In the middle of the town I work in, right across the street form the Walmart, Kmart and other strip mall fascinations, looms a reminder of our past. At the far north edge of the Sears Hardware parking lot stands a weary old farmhouse, its clapboard walls worn smooth by rain, wind and time.
Although the windows are cracked and the roof is sagging, if you look closely you can still find traces of the whitewash that once graced the siding, now laid bare to the sky. Carefully made calico curtains hang listlessly in the windows where they once gave a family shade. Beyond the house, tall grass and weeds stand in silent sentry in front of a slumped-over coop that once housed proud hens. All around in the yard lie traces of a time long lost to this patch of earth, the seats and engines of a hundred Allis Chalmers and Massey Fergusons choked in vines and rust. It's a graveyard of farming in the center of a suburban town.
I imagine as I drive past each day that years ago the home was a showplace, a respite for travelers down this main country thoroughfare where they might ask to water their horses or stop for a rest. Now it sits, a pile of junk and lost prayers, to some, an eyesore in the center of progress.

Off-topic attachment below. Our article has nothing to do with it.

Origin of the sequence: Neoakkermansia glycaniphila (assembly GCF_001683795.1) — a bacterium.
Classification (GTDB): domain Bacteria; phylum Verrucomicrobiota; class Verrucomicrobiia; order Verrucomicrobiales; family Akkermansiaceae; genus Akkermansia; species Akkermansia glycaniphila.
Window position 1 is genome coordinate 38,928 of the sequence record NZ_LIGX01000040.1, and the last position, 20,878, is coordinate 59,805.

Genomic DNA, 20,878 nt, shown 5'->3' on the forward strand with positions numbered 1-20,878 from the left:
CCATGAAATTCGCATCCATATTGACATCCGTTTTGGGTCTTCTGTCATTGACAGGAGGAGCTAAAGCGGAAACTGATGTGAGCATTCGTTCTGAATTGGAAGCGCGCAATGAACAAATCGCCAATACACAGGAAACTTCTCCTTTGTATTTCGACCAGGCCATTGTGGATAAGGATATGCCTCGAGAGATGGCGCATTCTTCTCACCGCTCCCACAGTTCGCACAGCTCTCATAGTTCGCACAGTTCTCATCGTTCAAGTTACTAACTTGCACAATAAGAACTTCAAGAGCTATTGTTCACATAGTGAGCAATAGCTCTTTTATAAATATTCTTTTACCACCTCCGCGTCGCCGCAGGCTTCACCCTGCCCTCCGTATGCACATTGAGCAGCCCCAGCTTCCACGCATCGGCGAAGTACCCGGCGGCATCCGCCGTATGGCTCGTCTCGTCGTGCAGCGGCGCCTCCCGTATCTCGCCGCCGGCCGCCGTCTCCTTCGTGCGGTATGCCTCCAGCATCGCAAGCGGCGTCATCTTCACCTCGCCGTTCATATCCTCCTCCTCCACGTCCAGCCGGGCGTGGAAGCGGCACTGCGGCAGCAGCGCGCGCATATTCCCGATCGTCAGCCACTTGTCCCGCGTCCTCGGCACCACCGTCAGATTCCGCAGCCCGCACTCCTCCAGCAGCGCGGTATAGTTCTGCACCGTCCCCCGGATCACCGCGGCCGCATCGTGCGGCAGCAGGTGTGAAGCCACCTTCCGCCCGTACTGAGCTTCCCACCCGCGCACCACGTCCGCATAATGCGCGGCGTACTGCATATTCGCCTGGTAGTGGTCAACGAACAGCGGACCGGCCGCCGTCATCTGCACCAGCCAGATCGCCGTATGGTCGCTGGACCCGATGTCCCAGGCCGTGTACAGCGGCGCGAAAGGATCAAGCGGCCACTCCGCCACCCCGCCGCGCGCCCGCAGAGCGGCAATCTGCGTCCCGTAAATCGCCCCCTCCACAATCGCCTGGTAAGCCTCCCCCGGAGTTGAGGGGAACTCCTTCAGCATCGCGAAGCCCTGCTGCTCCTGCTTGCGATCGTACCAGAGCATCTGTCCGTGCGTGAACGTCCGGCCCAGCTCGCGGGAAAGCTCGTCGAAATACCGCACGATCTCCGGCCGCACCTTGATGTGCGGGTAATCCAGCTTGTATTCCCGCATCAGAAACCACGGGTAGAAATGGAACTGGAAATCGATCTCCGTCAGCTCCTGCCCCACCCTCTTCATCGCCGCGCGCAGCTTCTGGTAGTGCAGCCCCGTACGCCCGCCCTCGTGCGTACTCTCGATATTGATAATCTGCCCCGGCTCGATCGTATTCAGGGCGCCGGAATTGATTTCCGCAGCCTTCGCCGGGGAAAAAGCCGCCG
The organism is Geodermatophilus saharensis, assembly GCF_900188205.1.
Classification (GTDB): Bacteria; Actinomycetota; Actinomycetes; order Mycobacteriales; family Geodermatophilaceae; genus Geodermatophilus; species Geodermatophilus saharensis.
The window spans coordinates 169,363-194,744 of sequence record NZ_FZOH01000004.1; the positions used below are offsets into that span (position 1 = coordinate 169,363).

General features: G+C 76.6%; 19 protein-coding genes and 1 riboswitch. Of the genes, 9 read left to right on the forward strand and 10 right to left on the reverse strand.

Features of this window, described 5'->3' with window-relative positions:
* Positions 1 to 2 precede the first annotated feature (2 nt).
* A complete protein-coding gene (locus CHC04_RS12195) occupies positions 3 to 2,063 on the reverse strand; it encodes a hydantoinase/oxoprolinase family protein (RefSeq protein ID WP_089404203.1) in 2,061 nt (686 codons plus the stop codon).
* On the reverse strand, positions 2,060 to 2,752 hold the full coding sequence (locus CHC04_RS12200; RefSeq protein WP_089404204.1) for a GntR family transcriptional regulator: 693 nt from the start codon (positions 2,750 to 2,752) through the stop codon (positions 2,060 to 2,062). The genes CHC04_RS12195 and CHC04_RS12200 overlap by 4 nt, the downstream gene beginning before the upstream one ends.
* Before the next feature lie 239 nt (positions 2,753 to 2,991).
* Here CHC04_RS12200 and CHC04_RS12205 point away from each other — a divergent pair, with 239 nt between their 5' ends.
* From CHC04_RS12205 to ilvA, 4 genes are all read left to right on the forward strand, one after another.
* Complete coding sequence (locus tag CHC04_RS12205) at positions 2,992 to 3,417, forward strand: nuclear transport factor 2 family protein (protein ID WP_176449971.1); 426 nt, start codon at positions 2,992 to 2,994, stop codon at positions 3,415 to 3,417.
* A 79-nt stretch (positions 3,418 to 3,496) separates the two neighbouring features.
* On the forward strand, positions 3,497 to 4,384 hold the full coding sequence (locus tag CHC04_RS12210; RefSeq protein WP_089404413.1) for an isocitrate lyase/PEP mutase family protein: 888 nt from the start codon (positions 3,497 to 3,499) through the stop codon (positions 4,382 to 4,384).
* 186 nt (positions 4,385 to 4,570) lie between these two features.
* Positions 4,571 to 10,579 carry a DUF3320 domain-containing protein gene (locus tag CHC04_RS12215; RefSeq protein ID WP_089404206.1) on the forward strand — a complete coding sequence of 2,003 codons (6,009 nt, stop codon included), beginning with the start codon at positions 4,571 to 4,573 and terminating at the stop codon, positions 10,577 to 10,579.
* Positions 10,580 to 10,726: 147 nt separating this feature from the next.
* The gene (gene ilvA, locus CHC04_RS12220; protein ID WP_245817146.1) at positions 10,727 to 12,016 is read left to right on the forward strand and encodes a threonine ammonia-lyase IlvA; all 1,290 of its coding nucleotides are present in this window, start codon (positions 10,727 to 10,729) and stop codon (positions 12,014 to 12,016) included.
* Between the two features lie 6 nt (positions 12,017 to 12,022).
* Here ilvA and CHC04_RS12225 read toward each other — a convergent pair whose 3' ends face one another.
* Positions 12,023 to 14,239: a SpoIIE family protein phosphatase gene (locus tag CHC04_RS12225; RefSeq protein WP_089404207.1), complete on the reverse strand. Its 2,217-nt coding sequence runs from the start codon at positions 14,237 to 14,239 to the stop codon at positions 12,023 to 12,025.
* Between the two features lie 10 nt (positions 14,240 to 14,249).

But have we really moved forward or just shunned hard work for the instant gratification of a factory-made world? We might do well to remember from this last vestige of our agricultural past, to recall what once was a more close-knit community, the home of A.I. Root and the infancy of the science of keeping bees, where our children knew how to treat animals and till the earth to plant food. We might find lessons, hidden there among the weeds, about what it means to be neighborly, about patience and thrift, about the value in hard work and advance planning. These virtues and the skills to grow, cook, build and create are disappearing in our cities and towns, lost in a world of Google and iPhones. It'd probably do us good to remember the names of those who toiled before us so we could live here in ease and comfort, safe in our kingdoms of convenience.
This Memorial Day weekend, while you are remembering those who gave their lives in military service, don't forget those whose lives of service helped us in other ways: put food in our bellies, a roof over our heads or clothes on our back. Ask a neighbor or relative to share a story, a recipe or a lesson in living and remember that all our world was once made by hand.